Below is information on the portfolio’s statutory authorities and bodies, associated companies and other advisory bodies.
The agriculture portfolio
These bodies, excluding the Australian Grape and Wine Authority were created under the Primary Industries Research and Development Act 1989 and the functions and powers of the RDCs are set out in that Act.
: the Australian Grape and Wine Authority commenced on 1 July 2014 and replaced the former Wine Australia Corporation and the Grape and Wine Research and Development Corporation.
- other statutory bodies:
These bodies are established under statute, each with varying functions specified in respective pieces of enabling legislation.
Note: Biosecurity Australia ceased to be a prescribed agency from 1 July 2009 and its activities were brought within the department.
Appointments to portfolio bodies
The Department of Agriculture, Fisheries and Forestry has developed the Balance database to support the search for potential appointees to Australian Government bodies, particularly bodies within the Agriculture, Fisheries and Forestry portfolio. Balance lists people with relevant skills, experience and expertise who are interested in being considered for these positions. Consistent with our obligations under the Privacy Act 1988, the database contains personal details, information on work experience, educational qualifications, interests and areas of expertise.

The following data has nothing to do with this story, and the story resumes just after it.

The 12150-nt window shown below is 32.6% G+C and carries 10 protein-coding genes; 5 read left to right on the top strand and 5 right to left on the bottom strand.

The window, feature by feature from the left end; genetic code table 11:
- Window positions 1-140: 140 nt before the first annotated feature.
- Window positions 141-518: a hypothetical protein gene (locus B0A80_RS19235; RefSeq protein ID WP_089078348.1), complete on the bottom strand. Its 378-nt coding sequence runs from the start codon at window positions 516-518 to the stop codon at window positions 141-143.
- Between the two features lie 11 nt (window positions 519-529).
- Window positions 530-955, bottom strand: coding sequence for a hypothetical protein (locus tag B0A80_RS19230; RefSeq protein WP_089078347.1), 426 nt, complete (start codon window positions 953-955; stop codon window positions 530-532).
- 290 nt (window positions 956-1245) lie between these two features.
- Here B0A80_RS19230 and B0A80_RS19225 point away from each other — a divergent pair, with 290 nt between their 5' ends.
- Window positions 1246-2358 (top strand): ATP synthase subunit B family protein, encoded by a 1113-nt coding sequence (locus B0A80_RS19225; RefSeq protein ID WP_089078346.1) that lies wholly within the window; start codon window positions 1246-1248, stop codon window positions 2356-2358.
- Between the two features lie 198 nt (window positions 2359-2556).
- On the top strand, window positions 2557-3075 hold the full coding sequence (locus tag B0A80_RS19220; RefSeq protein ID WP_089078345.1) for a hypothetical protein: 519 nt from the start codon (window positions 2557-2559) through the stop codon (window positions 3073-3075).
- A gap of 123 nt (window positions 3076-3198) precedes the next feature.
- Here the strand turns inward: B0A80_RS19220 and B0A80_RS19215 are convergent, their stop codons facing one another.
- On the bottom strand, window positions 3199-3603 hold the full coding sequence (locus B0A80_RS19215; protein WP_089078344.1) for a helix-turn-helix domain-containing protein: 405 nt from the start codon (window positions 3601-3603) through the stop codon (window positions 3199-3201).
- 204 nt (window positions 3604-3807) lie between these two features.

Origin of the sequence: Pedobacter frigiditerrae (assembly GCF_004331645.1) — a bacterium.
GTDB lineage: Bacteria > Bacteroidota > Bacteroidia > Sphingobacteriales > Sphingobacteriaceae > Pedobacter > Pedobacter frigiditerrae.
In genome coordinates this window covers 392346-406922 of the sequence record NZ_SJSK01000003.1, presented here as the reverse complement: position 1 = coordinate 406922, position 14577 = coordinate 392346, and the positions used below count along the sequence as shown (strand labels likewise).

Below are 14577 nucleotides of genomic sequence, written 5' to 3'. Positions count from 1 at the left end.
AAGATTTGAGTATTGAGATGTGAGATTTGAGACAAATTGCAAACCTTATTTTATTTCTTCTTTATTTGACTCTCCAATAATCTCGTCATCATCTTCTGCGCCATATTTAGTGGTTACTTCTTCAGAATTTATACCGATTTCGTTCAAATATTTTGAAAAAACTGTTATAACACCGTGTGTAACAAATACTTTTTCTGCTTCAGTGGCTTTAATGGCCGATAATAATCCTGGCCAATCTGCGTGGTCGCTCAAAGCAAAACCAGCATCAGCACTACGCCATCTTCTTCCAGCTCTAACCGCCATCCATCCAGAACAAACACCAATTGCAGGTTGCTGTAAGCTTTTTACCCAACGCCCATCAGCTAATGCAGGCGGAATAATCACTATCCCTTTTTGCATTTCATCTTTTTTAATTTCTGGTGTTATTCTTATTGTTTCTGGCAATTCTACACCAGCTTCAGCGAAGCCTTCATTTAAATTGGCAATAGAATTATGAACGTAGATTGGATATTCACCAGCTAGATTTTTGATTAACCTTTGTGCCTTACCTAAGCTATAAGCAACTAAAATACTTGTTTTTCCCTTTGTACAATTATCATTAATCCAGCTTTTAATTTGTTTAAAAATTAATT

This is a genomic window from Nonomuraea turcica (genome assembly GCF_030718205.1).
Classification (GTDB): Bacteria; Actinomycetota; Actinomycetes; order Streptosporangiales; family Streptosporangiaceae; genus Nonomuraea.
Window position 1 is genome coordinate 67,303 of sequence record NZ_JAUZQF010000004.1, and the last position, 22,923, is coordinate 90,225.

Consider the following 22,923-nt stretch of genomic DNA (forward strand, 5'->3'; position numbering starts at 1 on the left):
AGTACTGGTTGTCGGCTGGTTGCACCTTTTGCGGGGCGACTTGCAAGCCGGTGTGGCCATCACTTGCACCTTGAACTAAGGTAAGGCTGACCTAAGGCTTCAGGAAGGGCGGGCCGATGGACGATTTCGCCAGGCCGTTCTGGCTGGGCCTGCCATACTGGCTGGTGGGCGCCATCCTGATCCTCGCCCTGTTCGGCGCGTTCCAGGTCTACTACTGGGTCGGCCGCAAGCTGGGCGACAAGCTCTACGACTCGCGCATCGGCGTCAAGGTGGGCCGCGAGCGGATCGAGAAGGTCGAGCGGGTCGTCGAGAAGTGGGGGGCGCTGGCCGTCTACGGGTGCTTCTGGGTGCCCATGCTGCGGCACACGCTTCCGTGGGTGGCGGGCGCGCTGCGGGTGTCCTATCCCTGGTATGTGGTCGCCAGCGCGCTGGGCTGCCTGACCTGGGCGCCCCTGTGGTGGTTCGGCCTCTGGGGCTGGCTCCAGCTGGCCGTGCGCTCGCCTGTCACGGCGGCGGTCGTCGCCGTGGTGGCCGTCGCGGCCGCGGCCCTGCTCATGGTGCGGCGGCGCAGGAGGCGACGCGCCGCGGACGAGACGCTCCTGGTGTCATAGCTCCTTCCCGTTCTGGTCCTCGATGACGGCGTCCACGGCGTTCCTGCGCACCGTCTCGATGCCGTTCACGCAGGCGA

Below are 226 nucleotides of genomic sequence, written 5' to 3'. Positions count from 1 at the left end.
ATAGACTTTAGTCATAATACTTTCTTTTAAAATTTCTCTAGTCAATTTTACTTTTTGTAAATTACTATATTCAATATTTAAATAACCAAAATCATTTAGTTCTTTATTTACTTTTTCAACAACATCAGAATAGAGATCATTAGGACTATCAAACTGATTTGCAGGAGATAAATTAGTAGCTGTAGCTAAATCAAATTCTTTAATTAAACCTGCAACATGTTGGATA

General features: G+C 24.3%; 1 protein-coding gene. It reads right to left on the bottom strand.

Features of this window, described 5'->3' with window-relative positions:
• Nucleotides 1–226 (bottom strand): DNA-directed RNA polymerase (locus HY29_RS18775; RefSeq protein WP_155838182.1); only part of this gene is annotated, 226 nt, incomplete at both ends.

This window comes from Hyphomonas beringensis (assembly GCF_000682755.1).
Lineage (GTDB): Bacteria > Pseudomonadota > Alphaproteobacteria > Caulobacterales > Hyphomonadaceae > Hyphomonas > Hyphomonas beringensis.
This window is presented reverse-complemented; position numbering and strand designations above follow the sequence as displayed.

A number of statutory and non-statutory bodies provide independent advice or oversight on the department's policy, program and operational responsibilities. These bodies draw on industry stakeholders and other outside expertise to perform a range of roles, including overseeing development and implementation of national plans and strategies, monitoring performance, reviewing findings and decisions, and making recommendations on project funding.
- Two statutory advisory bodies are:
- Australian Landcare Council (ALC)
- National Rural Advisory Council (NRAC)